Flexibility Definition and Types of Stretching Exercises

Flexibility refers to the ability to move joints through their whole span of movement, from a flexed to an extended position. The flexibility of a joint would rely on many factors including the length and suppleness of the muscles and ligaments and the shape of the bones and cartilage that form the joint.

Flexibility exercises is an important element of fitness and exercise tends to increase the amount of flexibility in a joint. Flexibility is also specific to the type of movement needed for a sport so it is more valuable for some sports than others. Cyclists, for example, require less hip flexibility than hurdles, and swimmers require more shoulder flexibility training than runners.

How to improve Flexibility? Flexibility can be genetic, but it can also be developed by flexibility stretches. Improving flexibility is done mainly by performing stretching exercises. All stretching techniques -Static, Ballistic and PNF Stretching are based on a neurophysiologic phenomenon involving the stretch reflex. Every muscle in the body contains mechanoreceptors that when stimulated inform the central nervous system of what is happening with that muscle. 

The most usual classical stretch exercise are static stretching, sustained stretching exercises that are slow and controlled. Static stretches are regarded as safe for most persons. They include a slow, gentle stretching exercises of the muscle that is kept in a lengthened position for 10 to 60 seconds and repeated about three times, which is sufficient time for the muscle organs to begin responding to the increase in tension. The impulses from the muscle organs have the ability to override the impulses coming from the muscle spindles, allowing the muscle to reflexively relax after the initial reflex resistance to the change in length. Thus lengthening the muscle and allowing it to remain in a stretched position for an extended period of time is unlikely to produce any injury to the muscle.

Another type of stretching exercise is called Ballistic Stretching. Ballistic Stretching involves gradual increases in your range of motion and speed of movement with a controlled swing (not bounce) that attain the limits of your range of motion in a controlled manner. You never force this type of stretch. Examples of Ballistic Stretching are slow, controlled leg swings, arm swings, or torso twists.With the jerking, bouncing motion of Ballistic Stretching the muscle spindles are being repetitively stretched; therefore there is continuous resistance by the muscle to further stretch. The Ballistic Stretching is not continued long enough to allow the muscle organs to have any relaxing effect.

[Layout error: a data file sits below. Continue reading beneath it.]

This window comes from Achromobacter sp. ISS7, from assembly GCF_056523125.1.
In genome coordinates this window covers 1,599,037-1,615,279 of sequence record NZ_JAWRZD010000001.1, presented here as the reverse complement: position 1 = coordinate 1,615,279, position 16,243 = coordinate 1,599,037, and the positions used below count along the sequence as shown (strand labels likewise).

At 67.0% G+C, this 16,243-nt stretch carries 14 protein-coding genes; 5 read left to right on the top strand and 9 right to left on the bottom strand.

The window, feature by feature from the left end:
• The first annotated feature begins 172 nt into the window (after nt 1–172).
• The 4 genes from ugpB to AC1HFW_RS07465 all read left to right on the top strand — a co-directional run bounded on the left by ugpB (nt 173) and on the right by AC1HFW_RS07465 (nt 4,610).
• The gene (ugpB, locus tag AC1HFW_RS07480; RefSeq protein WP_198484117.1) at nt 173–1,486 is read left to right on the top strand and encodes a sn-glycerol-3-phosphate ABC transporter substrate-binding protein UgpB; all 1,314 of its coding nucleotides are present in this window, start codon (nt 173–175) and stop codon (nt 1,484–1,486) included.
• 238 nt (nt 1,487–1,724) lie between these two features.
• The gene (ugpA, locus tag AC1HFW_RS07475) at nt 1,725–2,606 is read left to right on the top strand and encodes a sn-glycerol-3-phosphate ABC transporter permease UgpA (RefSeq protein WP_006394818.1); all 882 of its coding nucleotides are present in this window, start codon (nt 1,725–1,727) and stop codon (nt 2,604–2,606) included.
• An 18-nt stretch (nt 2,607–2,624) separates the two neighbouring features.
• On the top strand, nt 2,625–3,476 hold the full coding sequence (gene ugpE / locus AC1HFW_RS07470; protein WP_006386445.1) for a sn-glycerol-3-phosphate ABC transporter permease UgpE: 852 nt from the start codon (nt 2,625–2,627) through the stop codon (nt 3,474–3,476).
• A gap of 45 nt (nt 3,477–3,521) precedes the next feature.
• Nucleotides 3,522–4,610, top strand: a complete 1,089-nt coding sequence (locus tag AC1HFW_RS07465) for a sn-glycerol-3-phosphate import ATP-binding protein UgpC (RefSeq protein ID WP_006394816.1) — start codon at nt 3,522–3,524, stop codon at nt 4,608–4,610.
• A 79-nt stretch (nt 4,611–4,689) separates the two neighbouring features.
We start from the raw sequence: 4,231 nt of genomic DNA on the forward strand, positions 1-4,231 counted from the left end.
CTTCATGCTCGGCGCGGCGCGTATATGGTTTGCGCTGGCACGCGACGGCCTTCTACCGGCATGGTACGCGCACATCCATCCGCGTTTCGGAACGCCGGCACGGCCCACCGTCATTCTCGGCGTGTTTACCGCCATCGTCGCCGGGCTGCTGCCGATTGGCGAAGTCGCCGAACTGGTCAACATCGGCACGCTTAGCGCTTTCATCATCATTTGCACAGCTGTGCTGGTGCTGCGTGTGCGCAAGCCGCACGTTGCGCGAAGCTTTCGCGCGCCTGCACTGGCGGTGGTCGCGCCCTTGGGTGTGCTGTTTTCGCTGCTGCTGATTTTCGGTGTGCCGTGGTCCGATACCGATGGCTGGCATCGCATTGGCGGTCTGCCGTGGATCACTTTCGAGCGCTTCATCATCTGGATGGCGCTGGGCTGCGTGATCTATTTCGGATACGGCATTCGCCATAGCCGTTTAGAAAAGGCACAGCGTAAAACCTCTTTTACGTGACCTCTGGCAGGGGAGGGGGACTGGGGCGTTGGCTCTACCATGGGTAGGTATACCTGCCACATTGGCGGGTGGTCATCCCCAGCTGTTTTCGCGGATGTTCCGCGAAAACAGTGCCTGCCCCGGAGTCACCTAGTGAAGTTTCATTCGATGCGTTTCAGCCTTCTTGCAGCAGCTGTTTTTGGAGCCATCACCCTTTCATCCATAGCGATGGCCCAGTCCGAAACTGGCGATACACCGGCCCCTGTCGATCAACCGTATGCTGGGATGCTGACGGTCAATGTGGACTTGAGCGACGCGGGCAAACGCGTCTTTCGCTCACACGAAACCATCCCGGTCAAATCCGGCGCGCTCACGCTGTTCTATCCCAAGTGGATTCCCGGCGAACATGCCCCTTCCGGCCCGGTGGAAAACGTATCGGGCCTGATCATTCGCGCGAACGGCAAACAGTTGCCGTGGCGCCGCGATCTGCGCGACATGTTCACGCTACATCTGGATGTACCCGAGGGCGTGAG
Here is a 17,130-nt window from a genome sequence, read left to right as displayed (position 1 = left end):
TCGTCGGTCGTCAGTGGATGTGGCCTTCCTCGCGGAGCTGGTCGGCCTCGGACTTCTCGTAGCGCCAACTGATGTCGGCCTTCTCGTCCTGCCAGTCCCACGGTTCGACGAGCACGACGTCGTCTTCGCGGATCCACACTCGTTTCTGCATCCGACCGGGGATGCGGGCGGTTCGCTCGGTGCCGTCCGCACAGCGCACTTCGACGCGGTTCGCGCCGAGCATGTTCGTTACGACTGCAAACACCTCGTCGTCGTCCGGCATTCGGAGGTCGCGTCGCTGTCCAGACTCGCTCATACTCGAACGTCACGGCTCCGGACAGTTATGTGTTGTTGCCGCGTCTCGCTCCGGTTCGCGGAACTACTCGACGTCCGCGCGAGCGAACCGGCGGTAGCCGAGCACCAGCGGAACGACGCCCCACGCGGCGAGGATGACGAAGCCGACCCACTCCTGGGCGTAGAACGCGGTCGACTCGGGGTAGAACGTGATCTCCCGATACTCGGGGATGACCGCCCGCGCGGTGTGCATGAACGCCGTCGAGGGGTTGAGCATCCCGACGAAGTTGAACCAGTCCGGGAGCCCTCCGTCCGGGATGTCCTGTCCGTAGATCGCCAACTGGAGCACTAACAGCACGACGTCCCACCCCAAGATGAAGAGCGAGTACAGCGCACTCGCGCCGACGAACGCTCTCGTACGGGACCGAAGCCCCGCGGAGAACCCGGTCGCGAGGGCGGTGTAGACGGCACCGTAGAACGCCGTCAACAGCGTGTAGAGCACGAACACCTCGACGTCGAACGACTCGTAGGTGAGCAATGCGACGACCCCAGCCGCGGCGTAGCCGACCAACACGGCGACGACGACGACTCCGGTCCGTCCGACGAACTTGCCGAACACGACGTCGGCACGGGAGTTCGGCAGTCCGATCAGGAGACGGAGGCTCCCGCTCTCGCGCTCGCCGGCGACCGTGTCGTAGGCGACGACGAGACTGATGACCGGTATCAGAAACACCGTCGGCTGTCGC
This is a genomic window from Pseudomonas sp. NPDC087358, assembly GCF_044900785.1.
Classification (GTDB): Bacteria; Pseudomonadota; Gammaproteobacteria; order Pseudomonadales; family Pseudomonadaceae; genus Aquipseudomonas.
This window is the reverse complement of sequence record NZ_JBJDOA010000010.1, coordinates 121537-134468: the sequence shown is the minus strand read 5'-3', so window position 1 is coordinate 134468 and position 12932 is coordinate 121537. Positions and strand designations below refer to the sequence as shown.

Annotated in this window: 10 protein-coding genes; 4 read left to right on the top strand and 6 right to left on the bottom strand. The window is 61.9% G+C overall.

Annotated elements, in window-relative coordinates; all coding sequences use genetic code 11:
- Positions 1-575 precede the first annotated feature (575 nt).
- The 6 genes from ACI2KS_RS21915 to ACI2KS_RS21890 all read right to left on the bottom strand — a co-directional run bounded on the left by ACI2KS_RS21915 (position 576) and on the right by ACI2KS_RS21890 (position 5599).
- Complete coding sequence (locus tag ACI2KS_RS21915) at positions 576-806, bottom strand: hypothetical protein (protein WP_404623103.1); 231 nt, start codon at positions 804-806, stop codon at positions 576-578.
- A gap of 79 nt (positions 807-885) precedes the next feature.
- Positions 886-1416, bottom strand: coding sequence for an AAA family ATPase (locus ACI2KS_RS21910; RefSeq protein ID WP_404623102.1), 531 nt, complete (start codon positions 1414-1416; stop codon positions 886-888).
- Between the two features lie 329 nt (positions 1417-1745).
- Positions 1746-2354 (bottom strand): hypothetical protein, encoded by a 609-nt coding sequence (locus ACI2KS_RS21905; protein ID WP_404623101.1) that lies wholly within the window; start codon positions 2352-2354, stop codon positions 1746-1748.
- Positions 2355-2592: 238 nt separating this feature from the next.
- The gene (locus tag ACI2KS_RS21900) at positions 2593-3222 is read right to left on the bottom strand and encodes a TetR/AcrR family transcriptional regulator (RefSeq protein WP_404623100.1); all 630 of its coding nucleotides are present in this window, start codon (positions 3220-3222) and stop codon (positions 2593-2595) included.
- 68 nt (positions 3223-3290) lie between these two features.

Ballistic Stretching exercises improve flexibility required in most sports and are often performed after a warm up before aerobic exercise training.Ballistic Stretching exercises includes 10 to 12 repetitions of the movement.Ballistic stretching uses momentum in an attempt to force a joint beyond its normal range of motion. This type of stretch should be careful because there is an enhanced risk of injury (from overstretching the muscles, tendons or ligaments) with Ballistic Stretching .

The effectiveness of the PNF techniques stretching exercises may be attributed in part to these same neurophysiologic principles. The slow - reversal - hold technique' discussed previously takes advantage of two additional neurophysiology phenomena. The maximal isometric contraction of the muscle that will be stretched during the 10 - second push phase again causes an increase in tension, which stimulates the Golgi tendon organs to effect a reflex relaxation of the antagonist even before the muscle is placed in a position of stretch. This relaxation of the antagonist muscle during contractions is referred to as autogenic inhibition.

During the relaxing phase the antagonist is relaxed and passively stretched while there is a maximal isotonic contraction of the agonist muscle pulling the extremity further into the agonist pattern. In any synergistic muscle group, a contraction of the agonist causes a reflex relaxation in the antagonist muscle, allowing it to stretch and protecting it from injury. This phenomenon is referred to as reciprocal inhibition. Thus with the PNF stretching exercises the additive effects of autogenic inhibition and reciprocal inhibition should theoretically allow the muscle to be stretched to a greater degree than is possible with the stretching exercises of static stretching or the ballistic technique.

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